I also wanted to write something a little different from my other novels, which tend to be on the dark and gritty side. The God of Jazz is hands-down the lightest, sunniest novel I've ever written (not that there's not a little pain along the way). After writing Trasmundo: Escape, which deals with a civil war and ethnic cleansing, and wrestling with the sequel (which deals with the hardships of living in exile) for over a year, I also just needed a mental health break. I came up with the idea for The God of Jazz one afternoon, started writing the next day, and about six weeks later, it was done! I can't tell you how fun it was to write, and how good it felt to get a book done, start to finish, after battling the other work-in-progress for so long.
Penis envy? Haha, kidding. Maybe.
Well, of my first three novels, two were primarily M/F, and one was M/M/F, but even when it wasn't the plan, somehow some sexy M/M sex and sweet M/M romance has always burrowed into whatever I've written. I in no way identify as trans, but something at the core of my brain deeply connects to male sexuality. From a very young age, I've always leapt between female and male POV in my private erotic imagination. It would be quite an effort to avoid doing the same in my writing.
Do you have any genres you prefer reading, and if so what are they? What book are you reading at the moment? What other novels do you adore/ writers you follow? Do you have a favourite genre that you like to write in? What book do you wish that you had written?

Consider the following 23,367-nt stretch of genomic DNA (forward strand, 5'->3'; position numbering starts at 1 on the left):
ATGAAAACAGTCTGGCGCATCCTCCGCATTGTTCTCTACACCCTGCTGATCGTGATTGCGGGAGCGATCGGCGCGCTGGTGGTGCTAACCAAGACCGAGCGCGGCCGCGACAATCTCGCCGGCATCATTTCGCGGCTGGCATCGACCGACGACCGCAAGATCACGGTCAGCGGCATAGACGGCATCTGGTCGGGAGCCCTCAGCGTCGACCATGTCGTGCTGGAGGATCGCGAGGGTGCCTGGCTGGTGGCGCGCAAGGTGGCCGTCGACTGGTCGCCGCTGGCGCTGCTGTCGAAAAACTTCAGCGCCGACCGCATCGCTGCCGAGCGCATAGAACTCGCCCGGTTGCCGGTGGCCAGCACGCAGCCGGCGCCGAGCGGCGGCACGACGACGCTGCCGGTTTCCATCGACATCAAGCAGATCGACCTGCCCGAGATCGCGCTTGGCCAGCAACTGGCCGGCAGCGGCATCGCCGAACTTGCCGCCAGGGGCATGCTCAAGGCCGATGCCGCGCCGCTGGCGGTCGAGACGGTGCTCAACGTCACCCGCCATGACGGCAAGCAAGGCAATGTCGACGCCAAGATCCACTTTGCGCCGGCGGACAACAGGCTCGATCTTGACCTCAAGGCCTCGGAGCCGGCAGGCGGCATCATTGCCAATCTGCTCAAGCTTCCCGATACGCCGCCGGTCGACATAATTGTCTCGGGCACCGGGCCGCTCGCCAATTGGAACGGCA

I go through phases. Actually, they seem to be geographical phases, rather than genre phases. When I was in my twenties I fell in love with Russian literature, and then French. These days, I'm pretty focused on South American literature—not so much magical realism and boom literature, but post-boom experimental fiction (although I'll never say no to Borges).
I wish I'd written ALL the books. Yes, I'm that greedy. Or that jealous, haha. I'm just in awe of what some authors are capable of.
Are there any characters that you write, that are based on you, or people you know?
Nope. Seriously, never. Of course everything is colored by my own experience, so certain interactions and emotions derive from things I've gone through, but I don't cast people from my life in my fiction.
Do characters and stories just pop into your head, or do you take your time thinking about them?